Alumni Spotlight: Tara Stuckey ’07

Author: Susan Good

U.S. Supreme Court Clerk

Tara Stuckey story

Only a select few enter the hallowed chambers of the Supreme Court of the United States to clerk for a justice. Notre Dame Law School alumna Tara Stuckey made the cut, and begins work for Justice Samuel Alito in July.

“I was thrilled when I got the call,” says Stuckey, an associate at Jones Day in Washington, D.C. “I’ve always loved research and writing, so to me the Supreme Court clerkship is a dream job.”

This is the second year in a row that a Notre Dame Law School alum will clerk for a justice of the Supreme Court of the United States. Currently, Stuckey’s classmate Brian Morrissey serves as a clerk for Justice Clarence Thomas.

An impressive number of NDLS alums have achieved the coveted and prestigious SCOTUS clerkship post—six over the past ten years.
“Notre Dame has been very successful in placing students in Court of Appeals and Supreme Court clerkships,” says Stuckey, who previously clerked for the Honorable Jeffrey S. Sutton on the U.S. Court of Appeals for the Sixth Circuit. “This speaks volumes about the caliber of the legal education that students receive at Notre Dame Law School. Our professors are incredible, and they go above and beyond to help Notre Dame Law students achieve these positions. Their guidance and recommendations go a long way.”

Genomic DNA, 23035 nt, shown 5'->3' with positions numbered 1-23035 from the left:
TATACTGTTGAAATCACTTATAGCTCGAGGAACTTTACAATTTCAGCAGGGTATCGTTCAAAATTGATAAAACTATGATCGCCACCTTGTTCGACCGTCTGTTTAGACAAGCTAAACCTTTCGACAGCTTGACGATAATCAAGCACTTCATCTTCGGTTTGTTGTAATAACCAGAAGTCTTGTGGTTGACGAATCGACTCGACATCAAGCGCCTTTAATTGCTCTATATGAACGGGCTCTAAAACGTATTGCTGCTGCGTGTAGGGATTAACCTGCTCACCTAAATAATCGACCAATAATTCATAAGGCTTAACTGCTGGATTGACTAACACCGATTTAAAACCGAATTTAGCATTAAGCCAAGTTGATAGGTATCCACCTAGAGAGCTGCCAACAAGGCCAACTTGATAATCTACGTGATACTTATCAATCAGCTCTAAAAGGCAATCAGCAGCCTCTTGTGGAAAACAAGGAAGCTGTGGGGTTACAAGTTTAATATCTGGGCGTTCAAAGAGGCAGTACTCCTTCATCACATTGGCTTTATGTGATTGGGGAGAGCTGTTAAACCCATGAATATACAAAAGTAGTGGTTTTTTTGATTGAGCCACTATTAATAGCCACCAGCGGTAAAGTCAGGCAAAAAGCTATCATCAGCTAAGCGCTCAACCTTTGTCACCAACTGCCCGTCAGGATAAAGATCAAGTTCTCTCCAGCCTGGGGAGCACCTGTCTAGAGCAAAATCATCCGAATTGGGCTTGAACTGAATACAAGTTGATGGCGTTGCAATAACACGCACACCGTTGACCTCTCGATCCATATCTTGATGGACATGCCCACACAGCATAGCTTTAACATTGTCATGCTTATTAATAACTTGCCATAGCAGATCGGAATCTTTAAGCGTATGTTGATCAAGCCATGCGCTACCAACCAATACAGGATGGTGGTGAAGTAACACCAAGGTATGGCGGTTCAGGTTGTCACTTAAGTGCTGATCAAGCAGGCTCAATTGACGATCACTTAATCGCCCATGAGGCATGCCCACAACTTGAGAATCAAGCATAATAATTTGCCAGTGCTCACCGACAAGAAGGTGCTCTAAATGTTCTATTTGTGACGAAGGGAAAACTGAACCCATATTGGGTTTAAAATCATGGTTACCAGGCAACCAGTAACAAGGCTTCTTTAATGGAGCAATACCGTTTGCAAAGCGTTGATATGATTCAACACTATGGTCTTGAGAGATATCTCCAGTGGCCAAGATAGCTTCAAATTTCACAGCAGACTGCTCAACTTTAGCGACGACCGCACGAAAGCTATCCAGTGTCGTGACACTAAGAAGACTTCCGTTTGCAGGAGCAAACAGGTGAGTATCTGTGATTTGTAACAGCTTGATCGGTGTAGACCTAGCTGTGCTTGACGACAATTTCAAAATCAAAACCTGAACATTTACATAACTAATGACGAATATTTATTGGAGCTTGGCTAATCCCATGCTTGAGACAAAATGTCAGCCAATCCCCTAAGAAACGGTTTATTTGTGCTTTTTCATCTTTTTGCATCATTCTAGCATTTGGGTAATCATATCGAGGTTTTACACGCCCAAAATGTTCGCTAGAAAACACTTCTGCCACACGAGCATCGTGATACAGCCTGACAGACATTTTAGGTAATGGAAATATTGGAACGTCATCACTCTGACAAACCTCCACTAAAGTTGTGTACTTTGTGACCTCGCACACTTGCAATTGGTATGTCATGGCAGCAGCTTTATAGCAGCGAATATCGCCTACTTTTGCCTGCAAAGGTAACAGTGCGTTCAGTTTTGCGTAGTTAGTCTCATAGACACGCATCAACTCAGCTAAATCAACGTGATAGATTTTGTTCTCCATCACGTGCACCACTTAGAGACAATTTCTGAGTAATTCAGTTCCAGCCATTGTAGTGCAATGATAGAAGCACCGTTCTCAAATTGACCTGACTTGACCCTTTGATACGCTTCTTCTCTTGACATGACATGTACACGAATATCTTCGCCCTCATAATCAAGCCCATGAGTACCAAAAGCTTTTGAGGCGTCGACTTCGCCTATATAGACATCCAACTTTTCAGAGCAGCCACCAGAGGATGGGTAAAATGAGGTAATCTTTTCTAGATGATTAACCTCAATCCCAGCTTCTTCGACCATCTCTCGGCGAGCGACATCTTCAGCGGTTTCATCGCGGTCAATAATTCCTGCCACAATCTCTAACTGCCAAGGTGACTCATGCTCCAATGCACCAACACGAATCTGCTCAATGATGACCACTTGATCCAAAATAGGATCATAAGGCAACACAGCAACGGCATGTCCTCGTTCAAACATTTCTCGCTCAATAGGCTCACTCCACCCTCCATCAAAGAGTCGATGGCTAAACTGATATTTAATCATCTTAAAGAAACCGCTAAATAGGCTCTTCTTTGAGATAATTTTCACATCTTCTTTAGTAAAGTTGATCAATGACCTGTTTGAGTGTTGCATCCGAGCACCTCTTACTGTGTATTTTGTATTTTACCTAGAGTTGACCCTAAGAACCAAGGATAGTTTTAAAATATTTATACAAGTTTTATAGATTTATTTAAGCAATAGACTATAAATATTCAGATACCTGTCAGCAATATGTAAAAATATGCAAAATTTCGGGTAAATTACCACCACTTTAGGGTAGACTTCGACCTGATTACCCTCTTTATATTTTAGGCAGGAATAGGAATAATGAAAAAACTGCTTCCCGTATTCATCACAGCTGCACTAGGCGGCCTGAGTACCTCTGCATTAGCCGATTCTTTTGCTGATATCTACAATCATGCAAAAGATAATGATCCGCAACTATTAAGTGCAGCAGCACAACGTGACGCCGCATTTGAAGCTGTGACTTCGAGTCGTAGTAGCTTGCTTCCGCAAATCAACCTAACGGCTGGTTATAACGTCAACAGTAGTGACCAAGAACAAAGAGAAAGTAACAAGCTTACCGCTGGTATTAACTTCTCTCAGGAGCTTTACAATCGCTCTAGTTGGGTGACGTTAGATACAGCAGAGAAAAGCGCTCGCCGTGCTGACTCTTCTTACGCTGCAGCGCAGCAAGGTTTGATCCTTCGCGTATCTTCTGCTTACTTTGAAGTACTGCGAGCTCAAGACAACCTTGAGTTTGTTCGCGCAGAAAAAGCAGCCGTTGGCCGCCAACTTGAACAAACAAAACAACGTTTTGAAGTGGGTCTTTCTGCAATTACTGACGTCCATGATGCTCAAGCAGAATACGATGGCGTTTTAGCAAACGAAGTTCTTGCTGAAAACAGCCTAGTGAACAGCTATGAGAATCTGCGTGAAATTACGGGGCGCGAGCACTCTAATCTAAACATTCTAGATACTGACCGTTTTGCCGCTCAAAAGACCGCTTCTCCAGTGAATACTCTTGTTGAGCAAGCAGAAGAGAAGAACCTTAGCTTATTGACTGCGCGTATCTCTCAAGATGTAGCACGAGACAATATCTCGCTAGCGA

Notre Dame’s clerkship placement rate translates to success in the legal job market, as well. “Legal employers highly value clerkship experience,” Stuckey says. “A clerkship provides a unique insight into how cases are decided, and it hones your research, writing and analytical skills to make you a better lawyer.”

At Jones Day, Stuckey focuses her practice on legal analysis, briefing, and strategy in complex trial and appellate litigation. She has practiced before district courts, federal appellate courts, and the United States Supreme Court, and she recently argued before the Ninth Circuit. Stuckey also maintains an active pro bono practice in immigration, criminal, and constitutional law matters. She graduated summa cum laude from NDLS, and served as executive managing editor of the Notre Dame Law Review.